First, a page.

Independent Woman

Sunday 21 September 2014

What to eat now: the perils of the summer BBQ

Ian Marber

Published 08/07/2013 | 14:34

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Victoria' Secret model Karlie Kloss tweeted a photo of her with fellow angels Jourdan Dunn and Erin Heatherton enjoying a BBQ
Victoria' Secret model Karlie Kloss tweeted a photo of her with fellow angels Jourdan Dunn and Erin Heatherton enjoying a BBQ

Take caution when preparing food al fresco this summer.

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An Irish summer is typified by several things - Wimbledon, garden parties, unpredictable weather and, of course, barbecues (I know it's summer when my neighbours cook sausages on their terrace and my flat smells like charred ruins).

But there's a darker side to the barbecue. They can in fact be the cause of many cases of food poisoning as hygiene rules are often overlooked.

The typical foods that we barbecue - meat, chicken - are often left out of the fridge for a while waiting for the coals to warm which increases the chance of spoiling. Added to this, we tend to barbecue foods at a high temperature, leaving goods charred on the outside but not cooked through. Lastly, tongs used to handle raw food are then used to dish out the cooked ones, which again gives rise to unwanted bacteria.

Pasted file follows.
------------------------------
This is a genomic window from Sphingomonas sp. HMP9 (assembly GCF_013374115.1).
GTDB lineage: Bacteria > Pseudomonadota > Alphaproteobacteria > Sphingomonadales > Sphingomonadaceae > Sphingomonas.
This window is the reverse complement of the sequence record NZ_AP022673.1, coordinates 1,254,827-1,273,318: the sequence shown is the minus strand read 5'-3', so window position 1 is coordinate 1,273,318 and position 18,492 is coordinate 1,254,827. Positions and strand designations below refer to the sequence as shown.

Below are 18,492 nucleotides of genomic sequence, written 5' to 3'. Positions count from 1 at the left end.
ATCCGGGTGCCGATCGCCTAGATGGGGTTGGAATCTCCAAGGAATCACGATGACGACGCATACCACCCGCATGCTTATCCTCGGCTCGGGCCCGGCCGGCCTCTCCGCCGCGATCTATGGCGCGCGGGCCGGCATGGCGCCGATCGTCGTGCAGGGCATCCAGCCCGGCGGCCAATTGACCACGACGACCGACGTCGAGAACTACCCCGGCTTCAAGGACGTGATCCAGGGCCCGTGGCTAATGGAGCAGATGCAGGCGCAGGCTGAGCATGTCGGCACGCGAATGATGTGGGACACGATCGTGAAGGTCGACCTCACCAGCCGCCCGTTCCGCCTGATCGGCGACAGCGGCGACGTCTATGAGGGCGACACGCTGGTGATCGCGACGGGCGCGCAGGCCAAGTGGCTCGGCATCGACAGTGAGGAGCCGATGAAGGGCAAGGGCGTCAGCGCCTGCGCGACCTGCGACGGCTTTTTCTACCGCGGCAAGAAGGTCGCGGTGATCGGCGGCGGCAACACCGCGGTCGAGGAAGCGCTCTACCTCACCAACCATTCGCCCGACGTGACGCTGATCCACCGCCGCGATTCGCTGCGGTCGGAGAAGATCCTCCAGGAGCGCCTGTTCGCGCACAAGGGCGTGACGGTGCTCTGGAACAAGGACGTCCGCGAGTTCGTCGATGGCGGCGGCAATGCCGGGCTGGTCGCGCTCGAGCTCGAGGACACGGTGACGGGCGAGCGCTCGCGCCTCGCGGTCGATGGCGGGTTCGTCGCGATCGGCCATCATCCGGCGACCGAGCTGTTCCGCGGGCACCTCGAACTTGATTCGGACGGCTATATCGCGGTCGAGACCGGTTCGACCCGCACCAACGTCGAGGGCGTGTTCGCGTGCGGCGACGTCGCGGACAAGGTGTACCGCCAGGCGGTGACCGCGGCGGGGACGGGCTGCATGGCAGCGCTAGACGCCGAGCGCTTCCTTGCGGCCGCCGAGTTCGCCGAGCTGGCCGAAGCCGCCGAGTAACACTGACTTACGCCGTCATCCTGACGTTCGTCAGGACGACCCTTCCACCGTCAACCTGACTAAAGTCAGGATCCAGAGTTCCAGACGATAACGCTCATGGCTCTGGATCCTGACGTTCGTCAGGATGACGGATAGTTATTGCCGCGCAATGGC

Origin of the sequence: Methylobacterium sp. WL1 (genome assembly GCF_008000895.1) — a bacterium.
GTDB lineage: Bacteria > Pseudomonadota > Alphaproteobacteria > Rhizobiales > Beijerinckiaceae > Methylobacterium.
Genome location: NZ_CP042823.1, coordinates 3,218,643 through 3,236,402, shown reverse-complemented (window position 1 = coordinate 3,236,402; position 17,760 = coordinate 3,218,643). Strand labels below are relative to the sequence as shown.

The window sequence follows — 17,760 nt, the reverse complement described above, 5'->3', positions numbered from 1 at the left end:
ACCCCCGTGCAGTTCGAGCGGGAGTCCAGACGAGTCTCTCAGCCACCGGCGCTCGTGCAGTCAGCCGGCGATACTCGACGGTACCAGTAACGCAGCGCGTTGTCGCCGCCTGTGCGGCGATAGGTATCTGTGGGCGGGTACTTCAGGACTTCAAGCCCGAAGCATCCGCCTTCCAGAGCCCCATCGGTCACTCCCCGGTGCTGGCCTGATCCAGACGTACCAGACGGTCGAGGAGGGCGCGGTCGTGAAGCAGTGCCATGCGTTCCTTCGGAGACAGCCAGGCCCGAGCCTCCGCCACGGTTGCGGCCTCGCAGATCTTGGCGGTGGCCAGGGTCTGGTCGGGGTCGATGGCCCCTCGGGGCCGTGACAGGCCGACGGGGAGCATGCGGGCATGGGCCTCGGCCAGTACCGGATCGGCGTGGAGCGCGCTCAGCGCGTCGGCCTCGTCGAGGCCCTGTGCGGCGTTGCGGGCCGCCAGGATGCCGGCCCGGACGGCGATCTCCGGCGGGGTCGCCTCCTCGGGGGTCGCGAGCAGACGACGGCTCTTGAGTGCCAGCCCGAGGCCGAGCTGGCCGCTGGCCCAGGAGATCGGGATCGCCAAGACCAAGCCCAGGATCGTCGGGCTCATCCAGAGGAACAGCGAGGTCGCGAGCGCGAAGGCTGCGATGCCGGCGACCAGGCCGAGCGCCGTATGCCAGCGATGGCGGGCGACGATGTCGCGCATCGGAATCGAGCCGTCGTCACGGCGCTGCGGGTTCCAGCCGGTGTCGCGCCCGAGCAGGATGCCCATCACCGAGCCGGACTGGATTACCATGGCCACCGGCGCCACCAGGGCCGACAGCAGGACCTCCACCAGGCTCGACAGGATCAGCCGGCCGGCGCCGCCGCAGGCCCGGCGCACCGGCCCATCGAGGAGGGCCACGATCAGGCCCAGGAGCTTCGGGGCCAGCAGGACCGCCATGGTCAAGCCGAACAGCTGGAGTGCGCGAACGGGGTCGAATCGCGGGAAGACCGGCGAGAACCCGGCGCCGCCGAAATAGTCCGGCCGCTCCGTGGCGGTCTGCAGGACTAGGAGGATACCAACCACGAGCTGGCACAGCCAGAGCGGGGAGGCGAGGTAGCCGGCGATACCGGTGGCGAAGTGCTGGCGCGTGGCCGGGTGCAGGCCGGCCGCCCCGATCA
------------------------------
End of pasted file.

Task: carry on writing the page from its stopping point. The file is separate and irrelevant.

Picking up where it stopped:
Charred food is also an issue. Burnt food gives rise to two substances that could be carcinogenic - although that's still being debated. Both heterocyclic aromatic amines (HAA) and polycyclicaromatic hydrocarbons (PAH) are produced when food is burned, and as much of the flavour of barbecued food comes from the charred parts there is a reason to be cautious.

That said, the British summer often means that barbecues can be a rarity and so one should perhaps be mindful rather than seriously worried.

Here are some simple rules that can help make eating al fresco memorable for the right reasons:

1. Have more than one set of tongs - one for raw and one for cooked foods.

2. Keep the meat and fish in the fridge as long as possible before cooking.

3. Let the coals warm through so they have an orange glow rather than still flaming. Fat will inevitably drip onto the coals causing flames, but just move the food around so that it's not exposed to flames more than is necessary.

4. To avoid serving undercooked food, try microwaving it for a couple of minutes before placing on the grill. Microwaves cook from the inside and so are perfect for counteracting potential raw food. You can also cook in an oven at a low temperature and then finish the food off on the barbecue.

5. Move food to the outer edges of the grill so that they are not directly above the coals or flames, and cover the barbecue to keep the heat in.

As seen on Telegraph.co.uk

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